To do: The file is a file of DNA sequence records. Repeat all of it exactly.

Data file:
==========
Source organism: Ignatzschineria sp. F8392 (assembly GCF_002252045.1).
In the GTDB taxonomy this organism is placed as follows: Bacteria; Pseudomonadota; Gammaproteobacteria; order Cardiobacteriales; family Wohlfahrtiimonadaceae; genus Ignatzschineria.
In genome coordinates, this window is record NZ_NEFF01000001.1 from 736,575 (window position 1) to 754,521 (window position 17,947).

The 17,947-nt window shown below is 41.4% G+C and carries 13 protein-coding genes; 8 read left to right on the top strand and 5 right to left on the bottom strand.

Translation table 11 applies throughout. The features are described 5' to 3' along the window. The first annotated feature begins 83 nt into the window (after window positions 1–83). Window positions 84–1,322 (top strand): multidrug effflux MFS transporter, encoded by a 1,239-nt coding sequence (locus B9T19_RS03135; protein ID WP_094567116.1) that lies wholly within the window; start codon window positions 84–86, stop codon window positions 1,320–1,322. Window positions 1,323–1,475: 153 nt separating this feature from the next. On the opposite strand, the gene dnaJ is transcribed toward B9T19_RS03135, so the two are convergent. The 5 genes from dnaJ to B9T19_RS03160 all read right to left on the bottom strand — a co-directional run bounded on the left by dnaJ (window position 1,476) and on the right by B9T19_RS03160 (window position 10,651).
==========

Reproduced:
Source organism: Ignatzschineria sp. F8392 (assembly GCF_002252045.1).
In the GTDB taxonomy this organism is placed as follows: Bacteria; Pseudomonadota; Gammaproteobacteria; order Cardiobacteriales; family Wohlfahrtiimonadaceae; genus Ignatzschineria.
In genome coordinates, this window is record NZ_NEFF01000001.1 from 736,575 (window position 1) to 754,521 (window position 17,947).

The 17,947-nt window shown below is 41.4% G+C and carries 13 protein-coding genes; 8 read left to right on the top strand and 5 right to left on the bottom strand.

Translation table 11 applies throughout. The features are described 5' to 3' along the window. The first annotated feature begins 83 nt into the window (after window positions 1–83). Window positions 84–1,322 (top strand): multidrug effflux MFS transporter, encoded by a 1,239-nt coding sequence (locus B9T19_RS03135; protein ID WP_094567116.1) that lies wholly within the window; start codon window positions 84–86, stop codon window positions 1,320–1,322. Window positions 1,323–1,475: 153 nt separating this feature from the next. On the opposite strand, the gene dnaJ is transcribed toward B9T19_RS03135, so the two are convergent. The 5 genes from dnaJ to B9T19_RS03160 all read right to left on the bottom strand — a co-directional run bounded on the left by dnaJ (window position 1,476) and on the right by B9T19_RS03160 (window position 10,651).